“Hi Rod!”, “I love you Rod!” Something a younger person might say.

The investigators asked the spirits to answer questions using a flashlight.

Spirit of Male

Rod asked the spirits to put hand on the two different devices. A spirit put his hand on one of the devices, making the lights flicker and beep.

The spirit told Rod, “Jamie told me to turn it on.”

When asked to touch a second device; a Cell Sensor. The spirit replied in an EVP.



YES INDEED! Hard evidence and personal experiences point to at least two spirit people enjoying being in the Community Church.

The staff member I interviewed said that other people have had personal experiences in the church.

Phoenix Arizona Paranormal Society has gotten hard evidence in all their investigations here.



Pioneer Living History Village: Church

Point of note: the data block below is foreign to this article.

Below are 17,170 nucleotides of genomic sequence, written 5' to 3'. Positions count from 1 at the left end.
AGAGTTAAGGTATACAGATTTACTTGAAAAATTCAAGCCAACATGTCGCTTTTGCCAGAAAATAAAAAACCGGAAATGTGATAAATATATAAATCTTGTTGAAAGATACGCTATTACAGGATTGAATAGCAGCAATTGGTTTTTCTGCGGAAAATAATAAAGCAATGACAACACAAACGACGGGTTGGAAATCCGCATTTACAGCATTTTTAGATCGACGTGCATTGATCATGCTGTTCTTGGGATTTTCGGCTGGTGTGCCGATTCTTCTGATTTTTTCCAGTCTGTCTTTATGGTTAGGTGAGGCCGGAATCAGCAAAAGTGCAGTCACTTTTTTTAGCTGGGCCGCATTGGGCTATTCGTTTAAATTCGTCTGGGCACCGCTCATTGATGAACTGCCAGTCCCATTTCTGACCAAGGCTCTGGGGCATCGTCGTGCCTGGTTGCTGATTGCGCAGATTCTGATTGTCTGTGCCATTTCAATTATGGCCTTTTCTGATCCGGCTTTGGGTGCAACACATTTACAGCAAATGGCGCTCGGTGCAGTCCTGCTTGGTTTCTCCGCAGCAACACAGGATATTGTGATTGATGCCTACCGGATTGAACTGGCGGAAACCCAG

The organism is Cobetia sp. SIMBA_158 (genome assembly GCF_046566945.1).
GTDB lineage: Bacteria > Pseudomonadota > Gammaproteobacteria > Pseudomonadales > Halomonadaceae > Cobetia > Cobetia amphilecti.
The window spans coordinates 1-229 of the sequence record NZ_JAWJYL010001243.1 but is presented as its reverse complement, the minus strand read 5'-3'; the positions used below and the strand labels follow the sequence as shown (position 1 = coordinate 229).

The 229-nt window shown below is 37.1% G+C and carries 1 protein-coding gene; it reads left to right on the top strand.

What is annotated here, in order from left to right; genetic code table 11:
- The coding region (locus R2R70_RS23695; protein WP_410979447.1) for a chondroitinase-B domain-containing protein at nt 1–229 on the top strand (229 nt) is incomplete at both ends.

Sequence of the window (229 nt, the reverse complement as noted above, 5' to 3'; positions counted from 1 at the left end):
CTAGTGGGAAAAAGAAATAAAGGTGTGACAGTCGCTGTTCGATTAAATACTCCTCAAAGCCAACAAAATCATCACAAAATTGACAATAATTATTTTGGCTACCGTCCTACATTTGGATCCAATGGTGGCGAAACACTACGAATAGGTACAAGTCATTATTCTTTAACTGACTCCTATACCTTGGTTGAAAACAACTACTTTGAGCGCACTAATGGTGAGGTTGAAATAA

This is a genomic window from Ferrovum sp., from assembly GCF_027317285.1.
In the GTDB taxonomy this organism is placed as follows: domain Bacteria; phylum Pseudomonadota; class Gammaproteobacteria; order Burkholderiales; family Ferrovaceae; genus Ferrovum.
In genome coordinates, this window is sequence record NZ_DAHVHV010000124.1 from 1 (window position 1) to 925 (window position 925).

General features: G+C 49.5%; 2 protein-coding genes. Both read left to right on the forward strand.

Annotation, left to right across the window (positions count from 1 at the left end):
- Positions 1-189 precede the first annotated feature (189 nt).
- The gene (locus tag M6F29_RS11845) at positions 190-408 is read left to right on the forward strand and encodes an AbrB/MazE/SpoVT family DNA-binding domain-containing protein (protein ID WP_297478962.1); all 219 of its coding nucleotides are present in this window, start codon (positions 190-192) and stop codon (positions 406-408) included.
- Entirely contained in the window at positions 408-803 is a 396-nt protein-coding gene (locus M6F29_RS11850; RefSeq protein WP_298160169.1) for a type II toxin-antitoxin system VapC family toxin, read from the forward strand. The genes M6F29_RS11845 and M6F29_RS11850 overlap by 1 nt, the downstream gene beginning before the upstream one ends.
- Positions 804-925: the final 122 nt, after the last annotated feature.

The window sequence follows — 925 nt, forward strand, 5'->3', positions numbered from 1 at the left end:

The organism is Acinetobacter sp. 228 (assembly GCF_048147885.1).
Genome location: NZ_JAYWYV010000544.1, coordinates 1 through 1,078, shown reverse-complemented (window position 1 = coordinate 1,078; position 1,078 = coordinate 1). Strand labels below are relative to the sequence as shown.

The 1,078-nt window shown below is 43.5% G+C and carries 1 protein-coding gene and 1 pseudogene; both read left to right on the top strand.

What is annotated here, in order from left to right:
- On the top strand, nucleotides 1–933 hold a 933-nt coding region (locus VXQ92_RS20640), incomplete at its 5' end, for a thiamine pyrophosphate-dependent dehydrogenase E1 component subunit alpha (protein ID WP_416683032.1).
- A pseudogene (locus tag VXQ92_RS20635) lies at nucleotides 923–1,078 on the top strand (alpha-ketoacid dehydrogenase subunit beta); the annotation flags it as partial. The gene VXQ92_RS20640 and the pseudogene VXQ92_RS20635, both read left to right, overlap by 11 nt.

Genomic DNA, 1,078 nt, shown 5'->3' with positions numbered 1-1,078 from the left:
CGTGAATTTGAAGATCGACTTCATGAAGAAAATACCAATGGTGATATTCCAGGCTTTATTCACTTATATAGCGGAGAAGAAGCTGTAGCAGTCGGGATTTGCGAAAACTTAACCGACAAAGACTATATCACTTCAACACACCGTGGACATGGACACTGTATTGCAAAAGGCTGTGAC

The 1880 Community church can be found in Pioneer Living History Village, on the upper west side of this 90 acre historical collection of buildings and homes.

This church is a precise copy of the St. Paul’s Methodist Episcopal Church which stood in Globe, Arizona, from 1880 through 1927. After a farewell service of Holy Closure, held on Sunday, September 11, 1927, the Globe St. Paul’s Methodist Episcopal Church was torn down and lot was sold to Mountain States Telephone Company . The congregation saved the original church bell that had the nick name, “God’s Alarm Clock.” The old pews were sold, and the neighboring Baptist Church bought a few.

St. Paul’s Methodist Episcopal Church rebuilt a new, probably bigger, modern church building in Globe, and reinstalled their old “God’s Alarm Clock.”

Thanks to a generous donation from the Tell Family and Tell Foundation, this historic 1880 St. Paul Methodist Church may have been destroyed, but now it sits once again, identical to what it once was. This historic church’s painstaking and authentic reconstruction was based upon church records, original photos, newspaper clippings, personal interviews, and over 1500 hours of research. Now referred to as our Community Church, it is available for weddings throughout the year.